Somebody Needs an “Off” Switch

Here’s the problem with me: I’m constantly on.  I don’t mean turned on, I mean just on, as in I’m always thinking about my next project, planning my next article, or the plotting my next trip abroad.

I didn’t realize quite how bad I’d gotten until my senior year of college, which is when I was a dating a man twelve years my senior who lived off campus.  (Scandalous, I know.)

“What are you doing?” he asked as we slipped into bed one night.

Doing?  I wasn’t doing anything.

“Nothing,” I informed him.  “I’m going to sleep.”

“No you’re not.  You’re feet are moving.”

“No they’re not.”

“Yes they are.”

This went on for some time until I finally realized what he was talking about: my feet were moving.  I was running choreography in my head.

I’ve since tried to curb my nocturnal rehearsal habits but I continue to pride myself on my ability to multitask, which might explain why I spent a good portion of last week’s CORD/SEM conference scoping out the male conference attendees and trying to convince my former classmate and partner in crime to drop out of the CORD (where its mostly women) and join the SEM with me instead (“Look at all these male ethnomusicologists!!!”)

When I finished presenting my paper on Friday morning, a rather nice looking man seated in the center of the room raised his hand to ask a question.  I braced myself (post-paper questions are always tricky) but the moment he opened his mouth, I realized he wasn’t trying to trip me up.

In fact, the longer he spoke, the more I began to think that he was perhaps trying to pick me up.

I listened to his question (it was something about teaching young children to replicate rhythmic patterns) but being the expert in multi-tasking that I am, I also zeroed in on his hands— his left hand in particular— and upon ascertaining that his ring finger was naked as a jaybird, I proceeded to perk right up, flash him a smile and answer his question.

At the end of the session, I allowed him to “corner” me and assured him that I didn’t mind him “monopolizing” my time with the rest of his “questions.”  (It was an academic conference after all.)

When it became clear that the next speakers were on their way in and that we, therefore, had to make our way out, I said in my very best I’ve-been-on-75-dates-in-the-past-year-voice, “We’ll have to continue this conversation later—perhaps we can grab a bite sometime over the weekend?”

It wasn’t that I necessarily wanted to add another man into the mix—my love life is complicated enough already—but I couldn’t help myself.

By the end of the conference, I’d given my card to four different men (it probably didn’t help that my former fieldwork professor was egging me on the whole time).

I think I have a problem.

14 Responses to “Somebody Needs an “Off” Switch”

  1. Zak

    Or how about, you’re a woman in search of a “solution?”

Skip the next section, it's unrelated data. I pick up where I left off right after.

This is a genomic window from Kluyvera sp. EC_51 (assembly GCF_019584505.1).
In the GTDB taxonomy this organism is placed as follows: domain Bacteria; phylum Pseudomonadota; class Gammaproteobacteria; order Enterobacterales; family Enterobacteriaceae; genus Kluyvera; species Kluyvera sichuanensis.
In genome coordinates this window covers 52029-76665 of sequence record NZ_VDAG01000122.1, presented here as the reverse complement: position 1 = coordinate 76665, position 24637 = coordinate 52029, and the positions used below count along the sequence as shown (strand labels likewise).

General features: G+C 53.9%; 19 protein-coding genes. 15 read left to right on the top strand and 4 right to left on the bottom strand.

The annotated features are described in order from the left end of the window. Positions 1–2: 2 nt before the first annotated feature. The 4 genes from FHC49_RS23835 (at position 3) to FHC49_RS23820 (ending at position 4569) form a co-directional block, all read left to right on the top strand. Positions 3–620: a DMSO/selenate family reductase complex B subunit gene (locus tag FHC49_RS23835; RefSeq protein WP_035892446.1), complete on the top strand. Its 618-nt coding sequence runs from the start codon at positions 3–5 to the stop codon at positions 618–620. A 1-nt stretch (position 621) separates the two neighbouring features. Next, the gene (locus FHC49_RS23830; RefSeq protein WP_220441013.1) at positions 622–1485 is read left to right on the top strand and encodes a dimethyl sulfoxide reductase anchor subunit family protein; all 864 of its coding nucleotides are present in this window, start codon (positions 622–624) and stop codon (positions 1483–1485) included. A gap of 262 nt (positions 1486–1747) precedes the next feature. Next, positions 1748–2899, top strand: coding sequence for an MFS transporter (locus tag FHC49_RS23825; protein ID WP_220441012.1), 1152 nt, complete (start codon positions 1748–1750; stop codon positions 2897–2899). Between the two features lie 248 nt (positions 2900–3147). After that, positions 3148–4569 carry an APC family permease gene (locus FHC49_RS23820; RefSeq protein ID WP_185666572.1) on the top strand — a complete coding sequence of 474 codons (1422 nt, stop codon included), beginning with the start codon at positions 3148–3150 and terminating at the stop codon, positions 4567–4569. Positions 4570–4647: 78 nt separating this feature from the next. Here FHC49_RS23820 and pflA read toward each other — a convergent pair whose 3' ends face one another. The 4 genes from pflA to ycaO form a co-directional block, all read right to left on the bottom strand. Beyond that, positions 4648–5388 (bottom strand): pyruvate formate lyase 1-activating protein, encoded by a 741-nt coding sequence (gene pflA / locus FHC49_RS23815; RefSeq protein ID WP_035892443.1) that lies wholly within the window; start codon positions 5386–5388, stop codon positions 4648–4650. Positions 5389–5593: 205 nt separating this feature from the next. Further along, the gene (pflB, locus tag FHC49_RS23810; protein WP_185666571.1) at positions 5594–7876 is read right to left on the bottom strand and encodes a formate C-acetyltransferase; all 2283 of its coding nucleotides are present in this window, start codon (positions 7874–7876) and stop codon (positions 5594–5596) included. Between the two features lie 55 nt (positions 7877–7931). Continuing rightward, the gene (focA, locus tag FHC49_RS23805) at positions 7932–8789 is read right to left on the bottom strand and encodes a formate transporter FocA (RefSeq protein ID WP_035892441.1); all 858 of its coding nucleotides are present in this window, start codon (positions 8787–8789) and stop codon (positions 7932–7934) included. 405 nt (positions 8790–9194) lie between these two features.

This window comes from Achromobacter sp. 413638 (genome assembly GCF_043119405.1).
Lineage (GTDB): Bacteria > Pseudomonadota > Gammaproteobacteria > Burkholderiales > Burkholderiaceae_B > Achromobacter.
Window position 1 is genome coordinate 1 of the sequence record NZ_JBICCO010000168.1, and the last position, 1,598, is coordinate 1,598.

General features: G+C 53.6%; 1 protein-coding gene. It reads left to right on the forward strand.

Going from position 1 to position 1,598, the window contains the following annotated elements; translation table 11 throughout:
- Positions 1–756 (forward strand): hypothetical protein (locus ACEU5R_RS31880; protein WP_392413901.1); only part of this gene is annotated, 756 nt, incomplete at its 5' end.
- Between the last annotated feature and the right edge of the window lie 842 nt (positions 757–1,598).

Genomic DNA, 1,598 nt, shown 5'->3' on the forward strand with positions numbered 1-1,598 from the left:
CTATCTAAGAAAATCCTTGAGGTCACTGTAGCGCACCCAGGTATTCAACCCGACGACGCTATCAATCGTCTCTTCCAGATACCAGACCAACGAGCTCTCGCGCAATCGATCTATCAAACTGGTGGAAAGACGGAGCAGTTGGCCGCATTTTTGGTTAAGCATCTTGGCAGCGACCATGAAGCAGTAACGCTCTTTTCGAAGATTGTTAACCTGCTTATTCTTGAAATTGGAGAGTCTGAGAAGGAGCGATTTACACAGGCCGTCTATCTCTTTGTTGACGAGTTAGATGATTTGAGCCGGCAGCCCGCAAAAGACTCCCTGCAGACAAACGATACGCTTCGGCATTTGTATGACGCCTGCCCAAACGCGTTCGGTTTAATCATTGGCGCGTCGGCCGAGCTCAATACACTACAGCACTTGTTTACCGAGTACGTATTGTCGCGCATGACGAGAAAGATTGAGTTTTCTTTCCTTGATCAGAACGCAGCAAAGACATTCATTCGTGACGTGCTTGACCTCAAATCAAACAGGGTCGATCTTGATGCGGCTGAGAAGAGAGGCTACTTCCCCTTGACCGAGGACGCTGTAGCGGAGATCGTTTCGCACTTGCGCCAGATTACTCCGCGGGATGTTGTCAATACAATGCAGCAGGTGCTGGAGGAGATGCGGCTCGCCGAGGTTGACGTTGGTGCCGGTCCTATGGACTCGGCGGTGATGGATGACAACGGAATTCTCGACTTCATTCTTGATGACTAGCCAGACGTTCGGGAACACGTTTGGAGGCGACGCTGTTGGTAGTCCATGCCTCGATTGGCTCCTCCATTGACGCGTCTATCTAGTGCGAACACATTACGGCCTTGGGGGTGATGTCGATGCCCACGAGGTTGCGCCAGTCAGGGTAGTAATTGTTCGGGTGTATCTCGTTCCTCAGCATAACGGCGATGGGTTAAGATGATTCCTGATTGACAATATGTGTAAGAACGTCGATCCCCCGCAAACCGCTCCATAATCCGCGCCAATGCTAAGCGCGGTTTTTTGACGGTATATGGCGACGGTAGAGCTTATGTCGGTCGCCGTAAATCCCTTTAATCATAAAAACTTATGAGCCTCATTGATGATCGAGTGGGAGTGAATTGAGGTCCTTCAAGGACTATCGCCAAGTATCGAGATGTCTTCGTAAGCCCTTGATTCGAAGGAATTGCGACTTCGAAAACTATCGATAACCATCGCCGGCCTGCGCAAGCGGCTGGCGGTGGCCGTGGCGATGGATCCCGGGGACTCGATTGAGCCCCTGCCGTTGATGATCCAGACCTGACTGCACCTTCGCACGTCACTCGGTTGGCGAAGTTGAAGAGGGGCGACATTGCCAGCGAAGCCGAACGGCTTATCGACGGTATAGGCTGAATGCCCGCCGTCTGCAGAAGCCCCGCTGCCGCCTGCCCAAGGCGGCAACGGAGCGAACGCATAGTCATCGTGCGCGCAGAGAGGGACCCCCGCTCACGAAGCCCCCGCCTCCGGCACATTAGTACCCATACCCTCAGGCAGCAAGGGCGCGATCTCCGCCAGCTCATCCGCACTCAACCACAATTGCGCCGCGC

I think you are a perfectly normal – no, extraordinarily awesome – woman and I think you shouldn’t settle for anyone less than you in the “always on” respect. It just means you’re high-functioning.

    Reply
  2. Debbie

    I must admit that attending a conference with you gave new meaning to “academic research”! I was mightely impressed and WILL sign up for SEM if you agree to be my dating coach. But if we are serious about this, I think we need to do some research about conferences in fields of study outside the realm of ethnography. A medical, legal, or other lucrative field might also be something to consider…

    Reply
    • Zak

      Engineers. We may be dorky (okay, we are), but we make decent money, can fix things around the house, like to do your taxes, and most of all, we’re normal (-ish).

      I keep telling my single engineering friends to volunteer at schools to meet women. I could suggest to women to voluneteer at engineering things/science fairs.

      Reply
    • Kat Richter

      HAHA– totally! Debbie, I’ll have to see what sort of conferences are coming through Philadelphia and we can just park ourselves in the bar. (Niche markets, you know? LOL!)

      Reply
  3. Philly Tap Teaser

    My college roommate bought me a book my senior year of college entitled “The Art of Doing Nothing.” It wasn’t a joke–she thought I had a hyperactivity problem and needed help. 🙂 I know I still do, although I don’t think being a high achiever is a bad thing. Go ahead with your bad self! My kiddies have slowed me down in a really good way and only they taught me the fine and fabulous art of “doing nothing.” 🙂

    Reply
    • Kat Richter

      Hmmm… do you still have a copy lying around? I came home and slept for two hours straight after our meeting today and I still feel as though I’m running on some half charged batteries 😦

      Reply
  4. Lost in France

    I’m with Zak, if you are looking for a heavily male orientated field, then engineering is the way to go, especially it would seem the offshore industry.

    Reply
  5. Jake Rupalanite

    It was a band I didn t discover until college and even begin to understand, analyze and realize the true worth until the last few years of my life.

    Reply

Leave a Reply

Fill in your details below or click an icon to log in:

WordPress.com Logo

You are commenting using your WordPress.com account. Log Out / Change )

Twitter picture

You are commenting using your Twitter account. Log Out / Change )

Facebook photo

You are commenting using your Facebook account. Log Out / Change )

Google+ photo

You are commenting using your Google+ account. Log Out / Change )

Connecting to %s

Basic HTML is allowed. Your email address will not be published.

Subscribe to this comment feed via RSS

%d bloggers like this: